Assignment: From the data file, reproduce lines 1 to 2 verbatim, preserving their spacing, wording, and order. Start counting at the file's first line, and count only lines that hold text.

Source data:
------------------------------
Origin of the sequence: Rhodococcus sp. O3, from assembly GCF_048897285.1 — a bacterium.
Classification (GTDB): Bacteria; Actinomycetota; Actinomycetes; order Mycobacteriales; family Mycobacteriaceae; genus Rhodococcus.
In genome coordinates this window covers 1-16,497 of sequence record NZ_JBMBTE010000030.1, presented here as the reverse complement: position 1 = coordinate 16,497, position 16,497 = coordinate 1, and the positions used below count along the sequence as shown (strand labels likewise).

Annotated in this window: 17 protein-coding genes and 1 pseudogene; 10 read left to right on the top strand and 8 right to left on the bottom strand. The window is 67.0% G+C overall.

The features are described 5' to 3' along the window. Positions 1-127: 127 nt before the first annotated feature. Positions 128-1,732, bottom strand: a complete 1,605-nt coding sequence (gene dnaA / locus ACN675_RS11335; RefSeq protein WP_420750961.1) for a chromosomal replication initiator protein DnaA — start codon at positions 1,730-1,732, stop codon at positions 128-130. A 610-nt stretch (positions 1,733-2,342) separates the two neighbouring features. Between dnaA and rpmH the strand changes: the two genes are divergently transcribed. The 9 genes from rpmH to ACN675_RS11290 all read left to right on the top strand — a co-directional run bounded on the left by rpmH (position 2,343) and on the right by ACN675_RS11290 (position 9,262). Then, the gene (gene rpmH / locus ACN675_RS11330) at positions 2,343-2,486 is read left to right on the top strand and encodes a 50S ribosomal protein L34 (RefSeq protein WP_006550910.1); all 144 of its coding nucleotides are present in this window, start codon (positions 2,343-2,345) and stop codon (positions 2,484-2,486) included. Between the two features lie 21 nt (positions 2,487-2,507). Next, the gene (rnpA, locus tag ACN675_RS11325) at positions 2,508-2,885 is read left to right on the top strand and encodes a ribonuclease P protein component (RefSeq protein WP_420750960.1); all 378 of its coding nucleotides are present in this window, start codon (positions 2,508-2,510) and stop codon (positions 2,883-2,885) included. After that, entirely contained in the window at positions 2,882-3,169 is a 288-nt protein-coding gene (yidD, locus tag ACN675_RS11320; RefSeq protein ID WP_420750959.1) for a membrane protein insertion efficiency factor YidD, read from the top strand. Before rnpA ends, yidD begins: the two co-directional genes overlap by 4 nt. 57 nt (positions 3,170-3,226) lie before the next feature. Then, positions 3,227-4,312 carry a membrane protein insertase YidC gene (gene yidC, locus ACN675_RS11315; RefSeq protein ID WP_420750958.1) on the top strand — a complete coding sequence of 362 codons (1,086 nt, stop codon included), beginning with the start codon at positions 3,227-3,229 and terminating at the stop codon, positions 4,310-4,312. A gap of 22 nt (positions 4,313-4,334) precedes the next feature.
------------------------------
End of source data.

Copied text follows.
Origin of the sequence: Rhodococcus sp. O3, from assembly GCF_048897285.1 — a bacterium.
Classification (GTDB): Bacteria; Actinomycetota; Actinomycetes; order Mycobacteriales; family Mycobacteriaceae; genus Rhodococcus.